River wave design continues to evolve. While there are plenty of natural river wave features that are surfable on a shortboard, a lot of the highest-performance waves are artificial structures. A lot of those structures, like Nikki’s at River Run Park, involve a channel with a single plate or structure in the water that is perpendicular to the river’s flow (Benni’s, by contrast, has three different plates). Other waves, like Eagle or Glenwood, involve fixed structures in the current.
Neil Egsgard of Surf Anywhere has been trying to push this particular envelope, modeling artificial waves with multiple plates that are adjustable not only up and down (like the flaps of an airplane), but also move forward and backwards. Once that three-dimensional adjustability comes into the mix, it allows for significantly more complex wave shapes. For lots more reading, photos, and videos, head over here.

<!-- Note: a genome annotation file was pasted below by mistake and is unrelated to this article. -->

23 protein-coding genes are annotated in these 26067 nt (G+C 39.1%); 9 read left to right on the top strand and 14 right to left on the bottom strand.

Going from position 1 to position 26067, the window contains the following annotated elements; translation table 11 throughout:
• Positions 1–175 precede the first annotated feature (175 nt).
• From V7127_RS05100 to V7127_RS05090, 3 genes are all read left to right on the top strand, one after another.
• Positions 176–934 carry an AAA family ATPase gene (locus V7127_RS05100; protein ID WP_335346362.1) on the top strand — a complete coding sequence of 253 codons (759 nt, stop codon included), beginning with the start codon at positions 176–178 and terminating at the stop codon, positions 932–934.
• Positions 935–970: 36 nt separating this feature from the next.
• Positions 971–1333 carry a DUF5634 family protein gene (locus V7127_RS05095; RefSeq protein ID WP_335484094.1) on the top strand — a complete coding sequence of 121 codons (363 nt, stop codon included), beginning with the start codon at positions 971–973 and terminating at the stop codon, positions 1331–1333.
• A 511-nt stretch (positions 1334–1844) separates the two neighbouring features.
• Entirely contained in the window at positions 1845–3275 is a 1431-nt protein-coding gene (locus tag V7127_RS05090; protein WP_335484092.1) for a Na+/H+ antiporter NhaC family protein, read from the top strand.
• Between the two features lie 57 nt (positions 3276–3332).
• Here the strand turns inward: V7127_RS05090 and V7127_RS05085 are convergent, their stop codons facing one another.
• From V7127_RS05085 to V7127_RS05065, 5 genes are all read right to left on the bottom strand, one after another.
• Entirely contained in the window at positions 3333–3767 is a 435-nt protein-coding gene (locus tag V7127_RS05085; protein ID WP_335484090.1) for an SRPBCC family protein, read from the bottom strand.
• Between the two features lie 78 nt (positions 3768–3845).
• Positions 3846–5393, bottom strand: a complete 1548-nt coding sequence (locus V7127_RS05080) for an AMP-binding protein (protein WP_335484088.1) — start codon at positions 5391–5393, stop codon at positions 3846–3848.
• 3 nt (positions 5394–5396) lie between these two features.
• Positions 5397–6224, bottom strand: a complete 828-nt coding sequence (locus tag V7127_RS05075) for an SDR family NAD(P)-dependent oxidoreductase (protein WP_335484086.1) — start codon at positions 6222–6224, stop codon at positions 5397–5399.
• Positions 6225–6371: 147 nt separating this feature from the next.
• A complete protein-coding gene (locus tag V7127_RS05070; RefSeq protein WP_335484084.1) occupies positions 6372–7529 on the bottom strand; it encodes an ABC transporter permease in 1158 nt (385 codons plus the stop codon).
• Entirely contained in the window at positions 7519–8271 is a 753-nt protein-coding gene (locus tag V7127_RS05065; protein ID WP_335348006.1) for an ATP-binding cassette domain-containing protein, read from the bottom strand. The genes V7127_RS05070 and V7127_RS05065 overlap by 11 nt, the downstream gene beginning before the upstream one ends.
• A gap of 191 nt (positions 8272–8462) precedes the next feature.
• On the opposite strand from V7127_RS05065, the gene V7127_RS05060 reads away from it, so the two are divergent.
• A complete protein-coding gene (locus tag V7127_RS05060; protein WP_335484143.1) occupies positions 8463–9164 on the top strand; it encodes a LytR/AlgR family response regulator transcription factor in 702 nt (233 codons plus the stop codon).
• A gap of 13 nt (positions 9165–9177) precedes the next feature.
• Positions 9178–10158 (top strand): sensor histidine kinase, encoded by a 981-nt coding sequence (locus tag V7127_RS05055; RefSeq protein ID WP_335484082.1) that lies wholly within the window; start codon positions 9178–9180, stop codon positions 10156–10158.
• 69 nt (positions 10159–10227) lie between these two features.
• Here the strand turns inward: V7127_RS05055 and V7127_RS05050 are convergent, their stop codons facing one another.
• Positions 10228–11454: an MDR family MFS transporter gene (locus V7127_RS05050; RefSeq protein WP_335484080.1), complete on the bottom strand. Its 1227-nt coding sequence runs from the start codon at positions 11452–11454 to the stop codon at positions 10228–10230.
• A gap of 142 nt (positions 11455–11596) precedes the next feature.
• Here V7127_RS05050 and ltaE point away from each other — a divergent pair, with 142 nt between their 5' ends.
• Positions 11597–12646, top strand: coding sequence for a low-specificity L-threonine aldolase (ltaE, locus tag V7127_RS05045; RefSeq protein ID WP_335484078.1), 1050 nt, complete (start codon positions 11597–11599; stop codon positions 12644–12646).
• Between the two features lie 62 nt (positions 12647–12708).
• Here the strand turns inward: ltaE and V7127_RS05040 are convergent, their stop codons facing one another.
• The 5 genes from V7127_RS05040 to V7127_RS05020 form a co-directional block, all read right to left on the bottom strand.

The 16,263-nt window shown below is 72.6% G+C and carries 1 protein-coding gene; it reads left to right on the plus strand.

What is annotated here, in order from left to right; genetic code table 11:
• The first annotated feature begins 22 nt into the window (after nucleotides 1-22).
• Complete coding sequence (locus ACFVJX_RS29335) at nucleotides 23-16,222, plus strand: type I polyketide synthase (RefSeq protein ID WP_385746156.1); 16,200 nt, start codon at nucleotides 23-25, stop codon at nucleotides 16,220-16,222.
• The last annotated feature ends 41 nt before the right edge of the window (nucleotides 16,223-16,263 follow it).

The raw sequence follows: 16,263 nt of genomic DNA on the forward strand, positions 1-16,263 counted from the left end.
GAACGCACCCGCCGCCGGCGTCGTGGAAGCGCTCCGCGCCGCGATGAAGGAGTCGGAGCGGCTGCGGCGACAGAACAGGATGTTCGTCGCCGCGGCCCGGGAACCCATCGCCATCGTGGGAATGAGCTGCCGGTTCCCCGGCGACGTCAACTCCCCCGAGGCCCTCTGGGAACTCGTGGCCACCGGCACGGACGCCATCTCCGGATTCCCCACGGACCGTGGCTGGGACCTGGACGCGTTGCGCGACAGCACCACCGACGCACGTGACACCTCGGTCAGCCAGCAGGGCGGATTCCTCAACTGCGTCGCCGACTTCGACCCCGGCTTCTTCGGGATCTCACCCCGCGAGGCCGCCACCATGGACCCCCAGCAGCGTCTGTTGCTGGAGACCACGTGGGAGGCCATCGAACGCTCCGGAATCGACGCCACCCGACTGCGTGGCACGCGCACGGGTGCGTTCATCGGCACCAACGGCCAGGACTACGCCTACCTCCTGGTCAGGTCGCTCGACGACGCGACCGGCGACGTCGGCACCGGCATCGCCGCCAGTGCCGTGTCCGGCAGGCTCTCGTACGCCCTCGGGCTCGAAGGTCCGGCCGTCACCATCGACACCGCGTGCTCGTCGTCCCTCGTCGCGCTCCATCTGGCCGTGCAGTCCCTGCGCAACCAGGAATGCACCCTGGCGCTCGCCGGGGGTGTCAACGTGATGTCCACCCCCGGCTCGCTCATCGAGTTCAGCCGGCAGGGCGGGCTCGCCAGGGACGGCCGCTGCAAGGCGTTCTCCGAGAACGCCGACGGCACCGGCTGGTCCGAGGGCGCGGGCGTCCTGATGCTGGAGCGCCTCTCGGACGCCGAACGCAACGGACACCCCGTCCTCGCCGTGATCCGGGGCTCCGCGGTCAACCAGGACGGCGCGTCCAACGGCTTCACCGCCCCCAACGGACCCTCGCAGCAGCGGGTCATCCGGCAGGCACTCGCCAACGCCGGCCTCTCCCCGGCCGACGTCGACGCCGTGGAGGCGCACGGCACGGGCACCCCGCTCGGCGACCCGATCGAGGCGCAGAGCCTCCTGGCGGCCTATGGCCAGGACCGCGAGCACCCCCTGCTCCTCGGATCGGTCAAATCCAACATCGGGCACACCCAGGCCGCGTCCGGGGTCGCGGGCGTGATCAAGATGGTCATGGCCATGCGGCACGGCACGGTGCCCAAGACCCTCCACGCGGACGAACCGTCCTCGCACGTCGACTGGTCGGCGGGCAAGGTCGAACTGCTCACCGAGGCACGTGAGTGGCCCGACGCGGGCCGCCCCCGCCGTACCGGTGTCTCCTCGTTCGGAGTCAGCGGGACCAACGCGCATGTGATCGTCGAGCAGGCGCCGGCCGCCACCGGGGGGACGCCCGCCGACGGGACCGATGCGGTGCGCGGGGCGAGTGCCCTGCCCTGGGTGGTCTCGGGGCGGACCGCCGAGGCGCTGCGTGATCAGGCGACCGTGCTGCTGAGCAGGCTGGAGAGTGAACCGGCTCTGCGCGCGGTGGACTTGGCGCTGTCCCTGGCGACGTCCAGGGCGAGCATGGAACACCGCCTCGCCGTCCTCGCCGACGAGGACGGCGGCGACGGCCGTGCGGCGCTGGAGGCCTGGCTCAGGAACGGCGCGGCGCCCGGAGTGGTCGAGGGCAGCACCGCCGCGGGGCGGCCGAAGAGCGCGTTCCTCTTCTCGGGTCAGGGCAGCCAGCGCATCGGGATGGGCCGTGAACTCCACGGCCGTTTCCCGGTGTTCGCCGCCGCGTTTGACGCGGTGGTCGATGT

So far as I know, none of these shapes (or the more complicated plate system) have seen real-world testing, so I’m curious to see how full-scale tests go (I may have a chance to pick Neil’s brain about it in the future). It still seems like the translation from scale models to real life involves some black magic when it comes to whitewater parks and wave design. But if these structures work and are low-enough maintenance to stay in service, the future seems bright.